The evidence of escalating costs, wasteful spending, quality gaps and abysmal satisfaction ratings is driving the need for transformation. Employers cannot rely on other stakeholders to drive change. Consumers, after all, don’t have a unified voice, and government solutions bog down in issues of political will and philosophy. Fortunately, there are steps that employers—of any size—can take to make a difference and transform from passive players to change agents.

Employers can lead the transformation through a collective focus on four vital aspects of positive change:

  1. Pay for Value. This means aligning reimbursement of medical claims with value, not volume. Employers should pay for better patient outcomes, more efficient care and an improved member experience. It will require them to know what percentage of their workforce is cared for by providers with value-based reimbursements models, such as accountable care organizations and patient-centered medical homes, and how much they are receiving in additional fees. Reporting of value-based reimbursement models must be built into carrier contracts and proposals.
  1. Drive to Quality. It’s delivering the right care at the right time, in the right setting, error-free. Employers must inventory all sources of quality information from current vendors, know where the workforce is receiving low-quality care, evaluate plan design options to create a meaningful cost differential between seeking care at high- and low-quality settings and modify carrier contracts to exclude payment for “never events” (serious negative outcomes that are preventable).
  1. Personalize the Experience. This means leveraging better data and technology to engage employees in the right behaviors every day, not just when care is needed. Employers must hold vendors accountable for achieving high customer satisfaction via a performance guarantee, offer services that provide high-touch/high-tech support to help employees become more empowered consumers and create basic expectations of what their workers want and value in health care design, all in recognition that their employees are their customers when it comes to benefit offerings.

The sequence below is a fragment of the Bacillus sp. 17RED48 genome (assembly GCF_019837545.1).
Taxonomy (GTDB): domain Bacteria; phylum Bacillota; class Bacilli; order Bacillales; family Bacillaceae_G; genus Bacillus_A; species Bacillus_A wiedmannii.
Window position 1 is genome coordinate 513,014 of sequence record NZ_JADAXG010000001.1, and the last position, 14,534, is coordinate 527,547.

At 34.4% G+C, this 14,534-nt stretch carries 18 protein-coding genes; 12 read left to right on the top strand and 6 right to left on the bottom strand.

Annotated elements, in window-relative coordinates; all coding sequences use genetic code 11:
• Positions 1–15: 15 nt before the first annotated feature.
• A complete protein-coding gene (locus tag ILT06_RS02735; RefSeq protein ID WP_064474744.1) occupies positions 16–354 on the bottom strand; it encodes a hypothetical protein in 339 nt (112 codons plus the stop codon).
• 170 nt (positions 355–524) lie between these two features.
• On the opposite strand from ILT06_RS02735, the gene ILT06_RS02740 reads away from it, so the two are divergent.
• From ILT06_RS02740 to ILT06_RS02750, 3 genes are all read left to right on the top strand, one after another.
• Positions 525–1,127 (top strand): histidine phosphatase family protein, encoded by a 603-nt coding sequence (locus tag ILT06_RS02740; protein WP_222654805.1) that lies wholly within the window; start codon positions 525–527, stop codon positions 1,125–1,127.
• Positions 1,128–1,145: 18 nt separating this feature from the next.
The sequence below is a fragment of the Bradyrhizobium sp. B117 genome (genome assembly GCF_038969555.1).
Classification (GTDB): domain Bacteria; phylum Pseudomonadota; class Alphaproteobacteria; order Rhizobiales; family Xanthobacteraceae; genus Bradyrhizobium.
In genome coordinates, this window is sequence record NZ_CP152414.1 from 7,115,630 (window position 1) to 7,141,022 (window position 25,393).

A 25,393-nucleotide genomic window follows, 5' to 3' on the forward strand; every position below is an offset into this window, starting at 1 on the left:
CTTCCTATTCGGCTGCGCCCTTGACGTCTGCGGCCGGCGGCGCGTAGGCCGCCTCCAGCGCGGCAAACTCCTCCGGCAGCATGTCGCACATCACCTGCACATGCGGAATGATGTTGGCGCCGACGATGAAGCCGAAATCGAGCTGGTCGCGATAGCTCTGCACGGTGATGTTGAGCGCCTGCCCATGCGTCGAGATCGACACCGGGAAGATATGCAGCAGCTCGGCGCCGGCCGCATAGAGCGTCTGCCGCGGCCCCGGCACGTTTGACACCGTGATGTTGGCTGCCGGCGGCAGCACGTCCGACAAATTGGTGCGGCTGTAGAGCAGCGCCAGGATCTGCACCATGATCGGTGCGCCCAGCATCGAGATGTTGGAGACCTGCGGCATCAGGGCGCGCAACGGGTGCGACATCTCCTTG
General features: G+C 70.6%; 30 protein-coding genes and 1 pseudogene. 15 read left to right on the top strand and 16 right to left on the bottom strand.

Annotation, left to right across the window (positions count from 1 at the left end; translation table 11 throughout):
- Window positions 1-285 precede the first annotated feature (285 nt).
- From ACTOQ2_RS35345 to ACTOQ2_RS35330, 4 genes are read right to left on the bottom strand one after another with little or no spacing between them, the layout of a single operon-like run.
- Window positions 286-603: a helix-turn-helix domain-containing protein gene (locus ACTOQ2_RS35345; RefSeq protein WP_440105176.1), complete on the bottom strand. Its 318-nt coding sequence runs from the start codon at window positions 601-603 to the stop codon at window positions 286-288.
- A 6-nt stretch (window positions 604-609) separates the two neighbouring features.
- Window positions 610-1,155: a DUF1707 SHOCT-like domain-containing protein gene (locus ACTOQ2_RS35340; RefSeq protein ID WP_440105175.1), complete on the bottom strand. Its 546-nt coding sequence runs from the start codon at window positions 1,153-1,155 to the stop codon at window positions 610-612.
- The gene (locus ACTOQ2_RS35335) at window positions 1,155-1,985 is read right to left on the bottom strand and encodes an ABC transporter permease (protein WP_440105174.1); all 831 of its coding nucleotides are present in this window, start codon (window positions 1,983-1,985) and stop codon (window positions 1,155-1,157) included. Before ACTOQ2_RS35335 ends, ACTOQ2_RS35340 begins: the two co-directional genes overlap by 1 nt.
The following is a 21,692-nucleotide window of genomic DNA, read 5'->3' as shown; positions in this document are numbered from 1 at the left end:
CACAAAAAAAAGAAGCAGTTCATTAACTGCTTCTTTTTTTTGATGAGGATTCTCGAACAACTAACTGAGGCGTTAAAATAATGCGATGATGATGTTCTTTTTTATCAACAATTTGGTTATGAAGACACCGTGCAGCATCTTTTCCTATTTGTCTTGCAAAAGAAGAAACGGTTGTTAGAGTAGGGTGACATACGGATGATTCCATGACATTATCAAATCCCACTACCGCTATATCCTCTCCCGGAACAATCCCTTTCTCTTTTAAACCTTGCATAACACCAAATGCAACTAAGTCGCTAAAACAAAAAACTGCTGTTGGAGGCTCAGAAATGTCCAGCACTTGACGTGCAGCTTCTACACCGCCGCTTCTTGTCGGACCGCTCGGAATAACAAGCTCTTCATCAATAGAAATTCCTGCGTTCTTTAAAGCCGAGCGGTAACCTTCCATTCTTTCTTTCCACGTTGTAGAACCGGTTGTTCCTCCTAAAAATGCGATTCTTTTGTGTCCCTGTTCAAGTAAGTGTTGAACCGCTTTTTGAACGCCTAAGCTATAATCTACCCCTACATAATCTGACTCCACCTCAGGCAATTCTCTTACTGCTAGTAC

1. Embrace Disruption. Inject change into the system, even if it creates short-term disruption. Employers must assess and score how each vendor partner aligns with strategic objectives; define expectations for all vendor partners, establishing discipline and agreeing to a cadence for measurement and reporting; review procurement and contractual requirements associated with out-clauses and forming new partnerships if current partners aren’t delivering and make the business case for change with internal leaders, socializing the business imperative.

There’s a long road ahead to meaningful change, but committing to this four-pronged strategy today is the first step. It has the potential to ensure a better tomorrow for all stakeholders.

Sharon Cunninghis

North American Leader of Mercer's Health business

Sharon Cunninghis is the North American Leader of Mercer’s Health business.